We all know of the humanitarian crisis in Greece. In the first two weeks of January this year, over 30,000 refugees have made the treacherous journey from war torn countries to seek a better life in Europe. Syria is not a country I know, not a culture I understand and with little context of the reality its people face it is hard to comprehend. Newspaper headlines and radio commentary on the crisis is unrelenting and has been for months. The conflict in Syria has triggered the largest humanitarian crisis since World War II. 11 million people have been forced to flee their home, families are being torn apart, people living in horrendous conditions and incomprehensible circumstances. Yet with all this happening it often doesn't resonate, the magnitude of the crisis unfathomable to many of us.
Too many times I have felt the need to help others in greater need than I and have failed to act. As Spock once said, "The needs of the many outweigh the needs of the few". With a guilty conscience and the willingness to do what I can, I will be travelling to Lesbos in Greece to contribute to the humanitarian aid being to provided to those most desperately in need. I will be leaving on February 9th, returning March 9th, and documenting what I see and stories I hear on my travels via a daily vlog.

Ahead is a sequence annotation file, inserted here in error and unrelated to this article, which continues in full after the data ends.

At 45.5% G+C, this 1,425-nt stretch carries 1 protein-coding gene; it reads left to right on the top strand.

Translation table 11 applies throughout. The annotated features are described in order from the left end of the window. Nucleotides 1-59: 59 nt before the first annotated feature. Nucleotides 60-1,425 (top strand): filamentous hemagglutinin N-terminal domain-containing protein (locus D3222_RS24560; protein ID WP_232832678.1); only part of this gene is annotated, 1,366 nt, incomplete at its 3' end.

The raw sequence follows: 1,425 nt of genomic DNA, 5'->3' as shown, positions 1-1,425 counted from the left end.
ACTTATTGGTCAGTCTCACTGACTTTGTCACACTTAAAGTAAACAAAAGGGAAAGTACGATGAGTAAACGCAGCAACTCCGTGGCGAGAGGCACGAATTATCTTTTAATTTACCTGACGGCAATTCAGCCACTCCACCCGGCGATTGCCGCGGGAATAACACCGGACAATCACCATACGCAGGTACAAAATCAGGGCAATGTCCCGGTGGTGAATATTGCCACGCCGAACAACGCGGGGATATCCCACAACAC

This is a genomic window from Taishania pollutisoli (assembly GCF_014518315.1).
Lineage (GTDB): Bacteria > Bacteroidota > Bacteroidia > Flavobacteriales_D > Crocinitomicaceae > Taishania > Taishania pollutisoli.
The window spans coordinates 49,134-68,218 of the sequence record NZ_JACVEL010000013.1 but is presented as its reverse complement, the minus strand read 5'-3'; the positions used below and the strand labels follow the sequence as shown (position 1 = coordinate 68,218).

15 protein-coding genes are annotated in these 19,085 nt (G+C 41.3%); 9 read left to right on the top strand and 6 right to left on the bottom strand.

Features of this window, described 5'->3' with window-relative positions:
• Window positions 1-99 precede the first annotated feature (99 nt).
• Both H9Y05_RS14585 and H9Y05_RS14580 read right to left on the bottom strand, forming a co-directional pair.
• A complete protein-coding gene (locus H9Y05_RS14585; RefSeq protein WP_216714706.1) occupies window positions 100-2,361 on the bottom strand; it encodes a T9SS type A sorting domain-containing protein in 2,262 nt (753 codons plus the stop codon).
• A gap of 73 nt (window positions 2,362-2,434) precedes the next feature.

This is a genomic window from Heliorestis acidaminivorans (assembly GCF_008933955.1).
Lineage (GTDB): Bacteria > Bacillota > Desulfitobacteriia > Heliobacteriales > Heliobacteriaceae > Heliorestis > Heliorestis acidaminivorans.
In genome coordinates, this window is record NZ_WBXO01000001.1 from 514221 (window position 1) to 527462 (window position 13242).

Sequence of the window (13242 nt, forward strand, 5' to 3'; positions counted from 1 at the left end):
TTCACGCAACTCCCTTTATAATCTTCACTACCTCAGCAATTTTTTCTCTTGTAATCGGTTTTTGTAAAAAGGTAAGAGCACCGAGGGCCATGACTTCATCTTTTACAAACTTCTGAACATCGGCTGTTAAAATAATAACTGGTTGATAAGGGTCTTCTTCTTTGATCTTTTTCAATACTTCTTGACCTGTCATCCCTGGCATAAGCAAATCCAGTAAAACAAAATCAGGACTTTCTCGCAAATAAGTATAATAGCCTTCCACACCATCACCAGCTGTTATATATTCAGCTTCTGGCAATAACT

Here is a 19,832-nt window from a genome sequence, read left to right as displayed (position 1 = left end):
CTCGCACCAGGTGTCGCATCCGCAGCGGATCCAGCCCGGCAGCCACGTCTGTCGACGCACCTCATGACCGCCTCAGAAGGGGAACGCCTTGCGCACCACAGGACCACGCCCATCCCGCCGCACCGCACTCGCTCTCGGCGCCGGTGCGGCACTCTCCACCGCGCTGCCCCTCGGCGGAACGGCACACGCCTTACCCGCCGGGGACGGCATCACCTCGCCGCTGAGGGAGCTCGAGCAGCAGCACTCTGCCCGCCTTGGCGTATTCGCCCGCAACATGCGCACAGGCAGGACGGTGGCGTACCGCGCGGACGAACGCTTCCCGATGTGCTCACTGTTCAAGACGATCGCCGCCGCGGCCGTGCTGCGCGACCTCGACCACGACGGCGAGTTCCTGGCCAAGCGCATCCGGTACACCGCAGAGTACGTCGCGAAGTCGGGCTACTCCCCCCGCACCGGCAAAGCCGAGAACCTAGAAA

I would greatly appreciate any donations to help support me on this trip and to give what I can to those who need it. I will also, for the sake of transparency, document all expenses and what has been spent toward helping those in need on the ground. All the money raised, will be spent in the local economy helping to support business and aid refugees. It is winter now and conditions are worsening all the time. Winter storms are making conditions treacherous, living conditions brutal and with temperatures between 6ºC and -4ºC clothing, blankets, food and such are needed.
Transporting aid and supplies from warehouses to camps around the island, as well as getting volunteers to where they're needed is a huge challenge. MarhaCar, a community of drivers working shifts to shuttle aid items are a critical piece in the system to keep refugees safe, warm and dry. You must provide you're own car and fuel so some of the funding will go toward this.
Thank you so much for your contribution.
"It always seems impossible until it's done"